I have a similar difficulty following L154-166: may the problem is that it remains unclear whether the goal of the equations is to mimic a physical understanding of the debris effect (such that it is possible to explain the “meaning” of the different parameters), or to parameterize the shape of the Østrem curve. Could, e.g., g be called a “melt modification” parameter (or “enhancement factor”, as in Fig. S1) for the temperature index parameter? And is the goal of Eq. 3 to create the shape of the Østrem curve for g? It might be helpful to include an example of a parameterized Østrem curve with labels for the different threshold and critical values of h (i.e., a schematic version of Fig. S1 including the names of the parameters – and potentially 2 or 3 different curves for different parameter values).
Finally, more needs to be said on the uncertainties of the estimated debris thicknesses. Otherwise, it is very hard to make sense of the relevance of e.g., the thickness differences presented in Fig. 5.
- I don’t quite understand the reasoning behind Eq. 4, specifically of including abs(b_z,t): if we assume a generally negative glacier-wide mass balance (B_(t-9,t)), an anomalous positive local mass balance would increase the fraction of debris cover in the elevation band, according to this equation. Similarly, if the glacier-wide mass balances were generally positive, a local negative mass balance would decrease the fraction of debris cover. I.e., the assumption that b_z,t is always negative in the elevation bands where debris is present seems a bit strong to me, and I’m wondering what the impacts are around the ELA altitude, where the sign could go both ways. The same question applies to Eq. 6. Also, please clarify whether c_lateral and c_thickening are global or glacier-specific parameters. Finally, the choice of ten years as a time scale in these equations is not justified nor calibrated. It may be hard to calibrate and evaluate, but it would be good if the authors point out to which degree this is arbitrary, or whether there is a more substantial argument for ten years.
- Comparison between “explicit” and “implicit” treatment of debris cover: I think one of the strongest points of the study is the possibility to evaluate how “wrong” glacier models are that are not taking into account debris cover explicitly. As is pointed out in the paper – and depending on the calibration scheme of the respective model – they often do take it into account implicitly, through the calibration using observations that include the effect of debris cover. Unfortunately, this possibility is mostly left unused in the manuscript. I would like to suggest to add a focus on this, as it would be straightforward and quite informative. Some examples of simple analyses: (i) what is the distribution of the differences of DDFs between explicit and implicit treatment of debris cover in GloGEMflow? (ii) How does the performance of the mass balance model change when debris cover is treated explicitly? Does it (significantly?) reduce RMSE or increase correlation of observations, etc.? I.e., how do figures S2 and S3 change when the debris cover parameterization is introduced? I appreciate the difficulty of getting this into the (already quite long) paper, but I would argue it is quite central to address these questions when introducing a new parameterization. To some degree, this has been done (e.g., Fig. S11) – but not for the mass balance model. I can well imagine that there are no significant changes in mass balance model performance – but it would be good to point this out, because I would argue that representing more processes without significantly deteriorating the performance of a model is already a good step ahead, given the limitations of data availability for calibration and evaluation.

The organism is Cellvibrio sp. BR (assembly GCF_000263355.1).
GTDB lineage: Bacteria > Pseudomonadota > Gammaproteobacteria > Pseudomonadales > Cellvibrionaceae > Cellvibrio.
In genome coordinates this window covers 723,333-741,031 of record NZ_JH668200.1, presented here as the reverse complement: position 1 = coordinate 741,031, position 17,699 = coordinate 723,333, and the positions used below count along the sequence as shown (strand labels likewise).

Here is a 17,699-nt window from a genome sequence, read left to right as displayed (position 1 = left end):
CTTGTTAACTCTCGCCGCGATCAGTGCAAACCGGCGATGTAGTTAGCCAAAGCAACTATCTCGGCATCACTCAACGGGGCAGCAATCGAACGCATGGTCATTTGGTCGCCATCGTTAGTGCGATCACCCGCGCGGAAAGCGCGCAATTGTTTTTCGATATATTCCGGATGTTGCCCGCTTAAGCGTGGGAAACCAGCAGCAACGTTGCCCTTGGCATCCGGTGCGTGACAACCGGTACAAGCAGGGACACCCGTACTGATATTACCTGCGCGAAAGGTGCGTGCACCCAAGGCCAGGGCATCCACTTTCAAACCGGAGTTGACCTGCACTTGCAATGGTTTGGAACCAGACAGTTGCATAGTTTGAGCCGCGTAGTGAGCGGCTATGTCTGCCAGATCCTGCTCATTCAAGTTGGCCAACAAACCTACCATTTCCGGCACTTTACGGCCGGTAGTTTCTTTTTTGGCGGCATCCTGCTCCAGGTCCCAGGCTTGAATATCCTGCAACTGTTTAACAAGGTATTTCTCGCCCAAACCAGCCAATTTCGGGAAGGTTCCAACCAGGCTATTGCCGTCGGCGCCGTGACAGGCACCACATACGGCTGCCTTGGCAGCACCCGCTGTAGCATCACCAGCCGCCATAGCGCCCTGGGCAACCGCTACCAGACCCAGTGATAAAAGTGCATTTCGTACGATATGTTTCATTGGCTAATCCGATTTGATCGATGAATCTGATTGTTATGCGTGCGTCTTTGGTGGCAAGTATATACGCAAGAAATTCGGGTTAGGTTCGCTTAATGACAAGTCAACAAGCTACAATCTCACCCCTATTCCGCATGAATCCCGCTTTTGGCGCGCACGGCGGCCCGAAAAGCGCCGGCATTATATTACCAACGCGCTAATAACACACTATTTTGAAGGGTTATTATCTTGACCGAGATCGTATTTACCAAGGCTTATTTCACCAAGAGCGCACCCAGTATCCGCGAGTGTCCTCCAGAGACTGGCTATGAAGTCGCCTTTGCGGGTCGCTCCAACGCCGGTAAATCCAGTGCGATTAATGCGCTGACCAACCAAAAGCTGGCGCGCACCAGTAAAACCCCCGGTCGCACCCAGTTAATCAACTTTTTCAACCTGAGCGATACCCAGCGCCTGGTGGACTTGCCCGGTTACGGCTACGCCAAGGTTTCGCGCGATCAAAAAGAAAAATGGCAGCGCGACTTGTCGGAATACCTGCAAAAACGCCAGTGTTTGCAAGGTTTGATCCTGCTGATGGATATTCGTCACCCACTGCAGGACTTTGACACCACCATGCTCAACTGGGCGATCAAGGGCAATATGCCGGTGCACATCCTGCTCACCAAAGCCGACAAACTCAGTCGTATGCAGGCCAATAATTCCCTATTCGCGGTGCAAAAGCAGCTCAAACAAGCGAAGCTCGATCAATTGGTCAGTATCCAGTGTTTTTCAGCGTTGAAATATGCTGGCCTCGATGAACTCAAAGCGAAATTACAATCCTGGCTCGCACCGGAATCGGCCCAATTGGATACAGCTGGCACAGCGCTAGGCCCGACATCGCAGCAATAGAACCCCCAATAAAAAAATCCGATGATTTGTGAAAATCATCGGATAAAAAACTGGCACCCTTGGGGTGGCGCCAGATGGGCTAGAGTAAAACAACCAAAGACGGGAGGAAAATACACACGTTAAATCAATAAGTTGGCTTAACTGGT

- L10: since the focus of the manuscript is on the effect of debris cover, it would be more interesting if the impact of debris cover on projections was given instead of the totally projected mass loss. E.g., “explicitly accounting for debris cover in the projections only has a minor effect on the projected mass loss, but improves the representation of processes on the intra-glacier scale” (or something similar, based on Sect. 7.1).
- Throughout the manuscript: the authors often refer to the “module”, but in many places the word “parameterization” would be more correct. I would suggest distinguishing between the parameterization and its implementation as a module of GloGEMflow, in order to increase clarity.
- L27-30: it might be worthwhile here to be a bit more specific by explaining the impact of debris based on an energy balance perspective instead of “ice melting” (i.e., albedo, thermal conductivity, reduced turbulent fluxes of heat and water vapor, etc.).
- L31-32: I would argue that debris cover would evolve in response to any non-zero mass balance, also if there was no “additional” disequilibrium between glacier geometry and climate conditions.
- L39-41: if the relatively constant debris cover in the Karakoram region is to be explained by neutral or slightly positive MB in the region, it is not an exception from what was explained above, which referred to negative MB.
- L43-44: Sentence is a bit unclear: I think what you want to express is that the mass balance profile of a debris-covered glacier may have a local minimum at mid-elevation?
- L71: the references to Marzeion et al. 2020 and Edwards et al. 2021 are a bit strange here: it would make more sense to compare the results with projections obtained from the same model, but without applying the debris cover evolution parameterization.
- L104-117: it is not clear here whether only the debris extents are used for calibration and validation, or whether additionally, debris thicknesses are estimated for different time periods as well, in order to evaluate the modeled thickness evolution as well (I don’t think so, but please specify).
- L129-131: suggest to rephase for clarity, e.g.: “… we use 53 members of the CMIP6 ensemble (Eyring et al., 2016) from X different GCMs, covering 5 SSPs (5 members for SSP119 and 12 members for all other SSPs).”
- Sect. 2.3: it remains unclear here whether you use the MB data for calibration and evaluation of the glacier-wide modeled mass balances, or also for the evaluation of the mass balance profiles.
- L131-135: would it be correct to state that you use only anomalies from the GCMs, while keeping climatology from ERA5? The phrasing in the manuscript - “a set of additive and multiplicative corrections” - seems a bit unclear to me.